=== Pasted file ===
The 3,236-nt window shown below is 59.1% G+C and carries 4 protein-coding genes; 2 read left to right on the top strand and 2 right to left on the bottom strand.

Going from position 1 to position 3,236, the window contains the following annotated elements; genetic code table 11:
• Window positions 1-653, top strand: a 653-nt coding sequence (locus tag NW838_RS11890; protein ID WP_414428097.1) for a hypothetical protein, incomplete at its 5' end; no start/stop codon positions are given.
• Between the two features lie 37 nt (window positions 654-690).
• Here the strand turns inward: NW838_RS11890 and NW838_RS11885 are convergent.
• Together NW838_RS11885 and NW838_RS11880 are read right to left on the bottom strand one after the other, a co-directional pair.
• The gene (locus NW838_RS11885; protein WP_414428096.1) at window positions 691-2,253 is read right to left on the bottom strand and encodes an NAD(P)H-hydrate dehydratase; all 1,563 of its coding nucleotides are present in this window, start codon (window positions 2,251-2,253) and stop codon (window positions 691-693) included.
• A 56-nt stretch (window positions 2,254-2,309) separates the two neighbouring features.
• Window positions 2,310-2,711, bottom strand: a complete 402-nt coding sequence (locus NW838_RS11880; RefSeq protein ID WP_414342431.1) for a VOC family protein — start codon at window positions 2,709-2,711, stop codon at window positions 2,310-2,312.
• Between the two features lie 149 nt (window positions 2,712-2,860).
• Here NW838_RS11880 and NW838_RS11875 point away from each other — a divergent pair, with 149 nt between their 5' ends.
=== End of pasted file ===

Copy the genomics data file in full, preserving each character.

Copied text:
The 3,236-nt window shown below is 59.1% G+C and carries 4 protein-coding genes; 2 read left to right on the top strand and 2 right to left on the bottom strand.

Going from position 1 to position 3,236, the window contains the following annotated elements; genetic code table 11:
• Window positions 1-653, top strand: a 653-nt coding sequence (locus tag NW838_RS11890; protein ID WP_414428097.1) for a hypothetical protein, incomplete at its 5' end; no start/stop codon positions are given.
• Between the two features lie 37 nt (window positions 654-690).
• Here the strand turns inward: NW838_RS11890 and NW838_RS11885 are convergent.
• Together NW838_RS11885 and NW838_RS11880 are read right to left on the bottom strand one after the other, a co-directional pair.
• The gene (locus NW838_RS11885; protein WP_414428096.1) at window positions 691-2,253 is read right to left on the bottom strand and encodes an NAD(P)H-hydrate dehydratase; all 1,563 of its coding nucleotides are present in this window, start codon (window positions 2,251-2,253) and stop codon (window positions 691-693) included.
• A 56-nt stretch (window positions 2,254-2,309) separates the two neighbouring features.
• Window positions 2,310-2,711, bottom strand: a complete 402-nt coding sequence (locus NW838_RS11880; RefSeq protein ID WP_414342431.1) for a VOC family protein — start codon at window positions 2,709-2,711, stop codon at window positions 2,310-2,312.
• Between the two features lie 149 nt (window positions 2,712-2,860).
• Here NW838_RS11880 and NW838_RS11875 point away from each other — a divergent pair, with 149 nt between their 5' ends.